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A look back at Alberta's record-breaking wildfire season

A pumper truck sprays fire retardant on trees around the evacuated neighbourhood of Beacon Hill in Fort McMurray, Alta., on Wednesday, May 15, 2024. (Jeff McIntosh / The Canadian Press) A pumper truck sprays fire retardant on trees around the evacuated neighbourhood of Beacon Hill in Fort McMurray, Alta., on Wednesday, May 15, 2024. (Jeff McIntosh / The Canadian Press)
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By the end of the 2023 wildfire season in Alberta, 1,088 wildfires had burned more than 2.2 million hectares of land. According to the province, the first wildfire of note was near Evansburg, a hamlet an hour west of Edmonton, on April 30.

That was the date the Canadian Interagency Forest Fire Centre (CIFFC) received its first notice for fire resources for the season, which was exceptionally early according to its standards.

By May 6, Alberta had declared a state of emergency. According to Alberta Wildfire, 48 communities across the province were affected with more than 38, 000 Albertans forced out of their homes.

Alexandria Jones with CIFFC says the agency had never been busier than it was in 2023, receiving requests for resources not just in Alberta, but across the country, as wildfires raged in all provinces and territories. The Canadian National Fire Database states more than 7,100 wildfires burned more than 17 million hectares of land, 10 times the previous record set in 1989.

“CIFFC goes up to a level five national preparedness level, and that means that we're pulling in international resources, and the demand on CIFFC is high to get resource across the country,” said Jones.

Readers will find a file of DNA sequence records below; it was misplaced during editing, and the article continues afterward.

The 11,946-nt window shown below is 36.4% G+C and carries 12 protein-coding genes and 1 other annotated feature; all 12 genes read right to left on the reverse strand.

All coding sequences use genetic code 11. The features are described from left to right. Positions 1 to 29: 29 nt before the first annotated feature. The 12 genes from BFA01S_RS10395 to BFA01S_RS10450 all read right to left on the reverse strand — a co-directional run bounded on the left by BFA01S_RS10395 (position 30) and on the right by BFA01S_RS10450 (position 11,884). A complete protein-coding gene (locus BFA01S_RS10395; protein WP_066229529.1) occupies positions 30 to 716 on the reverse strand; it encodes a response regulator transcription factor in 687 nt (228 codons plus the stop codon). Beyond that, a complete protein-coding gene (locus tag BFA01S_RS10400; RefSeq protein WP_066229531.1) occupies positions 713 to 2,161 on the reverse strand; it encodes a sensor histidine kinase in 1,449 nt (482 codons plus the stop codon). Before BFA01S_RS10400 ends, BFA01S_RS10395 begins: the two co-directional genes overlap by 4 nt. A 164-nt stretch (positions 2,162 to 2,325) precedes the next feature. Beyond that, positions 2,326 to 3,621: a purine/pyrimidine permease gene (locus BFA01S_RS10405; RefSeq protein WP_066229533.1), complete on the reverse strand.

“And so last year, we saw upwards of 5,500 international resources come into the country from all across the world, including Mexico, Costa Rica, Portugal, Australia, the United States and more.”

Natural Resources Canada attributed the unprecedented wildfire season to several environmental factors, including early snowmelt, and drought conditions in Western and Eastern Canada. Furthermore, it says the mean temperature in the country between May and October was 2.2 C warmer than normal, creating ripe conditions for extreme wildfires.

Dr. Mike Flannigan, a professor of wildland fire at the Thompson River City University in Kamloops, B.C., says the world is warming and with increasing temperatures, there will be more fires.

“As it gets warmer, the atmosphere gets more efficient at sucking moisture out of the forest fuels so that they’re drier,” he said.

This year, the wildfire season is already in full swing. Firefighters are battling two major blazes near Fort Nelson, B.C., and Fort McMurray forcing thousands of people out of their homes.

In Alberta, the wildfires season was declared about 12 weeks earlier than last year. Drought conditions and dozens of carry-over fires from 2023, which are blazes that lay dormant during the winter months, contributed to a premature start.

“These have woken up now that the snow is gone and we had some warm, dry, windy weather last week. And these fires grew, and that’s not what typically happens. Normally, we don’t see these fires grow in size. So we’re off to a very active start, particularly in British Columbia, Alberta and Saskatchewan,” said Flannigan.

However, despite the earlier wildfire season, Alberta Fire says 500, 000 hectares of land was scorched around this time last year, compared to 30, 000 hectares this year.

Officials say at this point, they can’t predict how the wildfire season will evolve in 2024, but are preparing for what could be a challenging season. In an email to CTV News, they said, “we have increased staffing levels to prepare for a potentially busy wildfire season by hiring an additional 100 firefighters.”

While rain and cooler weather in both the Fort Nelson and Fort McMurray areas have reduced the wildfire risk, it doesn’t mean the communities are out of the woods, said Dr. Flannigan.

“We will need lots of rain over a long period of time to get out of this. So we’re in a cooler, showery period for the next seven days in this part of the world, but once it warms up, we’re ready to burn in a couple days and things could flare up.”

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